March 1986: Mom and Dad Longenecker visit the families of my sister Janice and me in Jacksonville, Florida. We all enjoy Epcot in Disney World, Dad’s chance to see a faux version of the Switzerland he never actually visited but planned to some day. My super-charged Dad seems more mellow now, slower, even takes naps. “Hey, Dad, I see you’re getting a pooch here,” says son-in-law Cliff, commenting on my dad’s weight gain as he playfully pinches his waistline.
April 1986: We get a call from Pennsylvania, “Dad has been diagnosed with lymphoma. Blood cell tumors have developed in the lymphatic system. Stage 4 . . . it’s too advanced to operate . . . they can try chemotherapy, maybe radiation after that . . . .” Like an earthquake, the news sends shock-waves through our family. Why, we just saw him a month ago.
May 1986: My father is now dying of lymphoma. I leave my husband and children and fly up to Pennsylvania, alone, to see him alive for the very last time. He looks nothing like my image of him in March. His skin, scorched red-brown from chemotherapy, reminds me of a starving Indian. He is wasting away. “I don’t want to live like this,” he says, calling a halt to the treatment. Too weak to climb to the upstairs bedroom, he reclines now almost motionless on the pull-out bed in the living room, a solitary pillow under his head. On May 17 his 71st birthday comes and goes.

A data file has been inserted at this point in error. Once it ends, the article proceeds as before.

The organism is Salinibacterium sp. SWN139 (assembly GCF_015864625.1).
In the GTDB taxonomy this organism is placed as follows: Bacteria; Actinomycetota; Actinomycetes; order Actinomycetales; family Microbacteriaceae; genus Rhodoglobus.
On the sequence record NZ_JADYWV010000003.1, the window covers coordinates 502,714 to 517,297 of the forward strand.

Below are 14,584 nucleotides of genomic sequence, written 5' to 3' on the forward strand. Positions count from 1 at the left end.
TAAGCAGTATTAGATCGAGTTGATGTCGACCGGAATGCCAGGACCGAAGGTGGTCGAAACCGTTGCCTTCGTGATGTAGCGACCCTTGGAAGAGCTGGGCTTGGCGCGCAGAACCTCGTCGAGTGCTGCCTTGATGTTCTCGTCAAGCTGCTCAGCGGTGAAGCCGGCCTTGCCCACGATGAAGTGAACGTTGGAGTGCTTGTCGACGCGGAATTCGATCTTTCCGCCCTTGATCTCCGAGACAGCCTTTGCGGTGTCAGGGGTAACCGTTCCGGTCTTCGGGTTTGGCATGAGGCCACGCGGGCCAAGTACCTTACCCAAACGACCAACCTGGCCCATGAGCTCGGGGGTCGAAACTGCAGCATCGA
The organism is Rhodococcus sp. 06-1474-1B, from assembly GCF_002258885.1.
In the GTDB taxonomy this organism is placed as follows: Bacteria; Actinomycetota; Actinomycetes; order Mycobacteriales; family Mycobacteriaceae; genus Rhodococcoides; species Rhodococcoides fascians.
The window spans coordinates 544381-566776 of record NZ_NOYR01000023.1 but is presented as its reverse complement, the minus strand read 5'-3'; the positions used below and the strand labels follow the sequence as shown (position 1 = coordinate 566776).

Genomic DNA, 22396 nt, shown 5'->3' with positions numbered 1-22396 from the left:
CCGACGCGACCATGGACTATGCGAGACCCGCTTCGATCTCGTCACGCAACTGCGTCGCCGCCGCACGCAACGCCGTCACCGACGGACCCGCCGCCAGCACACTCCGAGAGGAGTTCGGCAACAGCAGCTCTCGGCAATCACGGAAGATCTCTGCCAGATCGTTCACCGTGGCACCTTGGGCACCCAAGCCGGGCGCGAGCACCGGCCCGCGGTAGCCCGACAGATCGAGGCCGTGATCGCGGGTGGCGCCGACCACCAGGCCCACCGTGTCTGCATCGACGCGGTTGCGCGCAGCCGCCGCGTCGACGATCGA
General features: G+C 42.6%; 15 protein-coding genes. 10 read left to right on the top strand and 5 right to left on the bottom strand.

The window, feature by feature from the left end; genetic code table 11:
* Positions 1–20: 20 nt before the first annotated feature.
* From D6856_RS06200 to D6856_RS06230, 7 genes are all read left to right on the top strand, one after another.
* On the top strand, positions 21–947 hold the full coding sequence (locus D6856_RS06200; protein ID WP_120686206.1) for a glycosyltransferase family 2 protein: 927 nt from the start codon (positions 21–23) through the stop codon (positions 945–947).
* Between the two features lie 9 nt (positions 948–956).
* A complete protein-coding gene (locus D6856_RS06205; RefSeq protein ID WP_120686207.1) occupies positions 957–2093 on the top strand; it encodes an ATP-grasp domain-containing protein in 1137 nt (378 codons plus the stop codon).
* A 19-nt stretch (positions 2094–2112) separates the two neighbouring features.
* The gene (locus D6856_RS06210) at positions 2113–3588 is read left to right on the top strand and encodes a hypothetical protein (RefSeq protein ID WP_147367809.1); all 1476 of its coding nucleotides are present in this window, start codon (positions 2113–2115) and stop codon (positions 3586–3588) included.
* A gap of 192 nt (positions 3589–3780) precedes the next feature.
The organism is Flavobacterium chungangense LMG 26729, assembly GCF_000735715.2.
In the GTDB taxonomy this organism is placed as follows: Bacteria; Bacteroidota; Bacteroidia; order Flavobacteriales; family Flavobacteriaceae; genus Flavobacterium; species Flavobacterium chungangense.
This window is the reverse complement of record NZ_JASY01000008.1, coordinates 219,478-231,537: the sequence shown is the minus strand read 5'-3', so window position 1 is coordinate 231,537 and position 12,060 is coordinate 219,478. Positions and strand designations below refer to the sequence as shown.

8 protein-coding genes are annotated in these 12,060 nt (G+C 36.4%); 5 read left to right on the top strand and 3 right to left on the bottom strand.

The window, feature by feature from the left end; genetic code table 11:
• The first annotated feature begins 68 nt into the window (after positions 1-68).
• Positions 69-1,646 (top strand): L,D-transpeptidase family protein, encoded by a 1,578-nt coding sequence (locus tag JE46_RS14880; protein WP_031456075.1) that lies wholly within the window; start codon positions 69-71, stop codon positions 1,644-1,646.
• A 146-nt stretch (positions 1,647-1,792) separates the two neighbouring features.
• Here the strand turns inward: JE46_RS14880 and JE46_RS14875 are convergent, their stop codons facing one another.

My flight south leaves a few days later. This is probably the last time I will see my father in this life. I approach him to say goodbye, and I add: “I love you, Daddy.”
June 18, 1986 Daddy breathes his last, less than three months after his cancer diagnosis. We get the dreaded call and make plans to drive north for the funeral. My mind flits around in reminiscence. And then leaps forward with prediction: Now Dad won’t be attending the ceremony where I receive my Master’s degree in December. He won’t stand up to be photographed at any of his grand-children’s weddings or get to play with his great-grandchildren any more. At age 71, he has reached his heavenly home.
Had he lived, he would have turned 100 years old this year, like Aunt Cecilia.
On this Father’s Day nearly 30 years later, I pause to give thanks for the gifts my father has given me:
1. Love of nature He went on walks in the wide meadows and sun-dappled woods close to Rheems, PA on Sunday afternoons. Sometimes I went with him.
2. Love for music He played a banjo, guitar, and piano with gusto and bought me a violin. Music has formed the sound-scape of my mind since then.
3. Intellectual curiosity He perused US News and World Report and The Wall Street Journal, listened to Edward R. Murrow, Paul Harvey, and Lowell Thomas, engaged in conversation about world events.
4. Value of hard work There was the tomato field, the sweet potato plot, the shop . . . .
Exodus 20:12 Honour thy father and thy mother: that thy days may be long upon the land which the LORD thy God giveth thee. (King James Version)
My father’s deep faith in God included honoring his own parents.
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Thank you for your thoughts on Father’s Day 2015. You always make the conversation richer!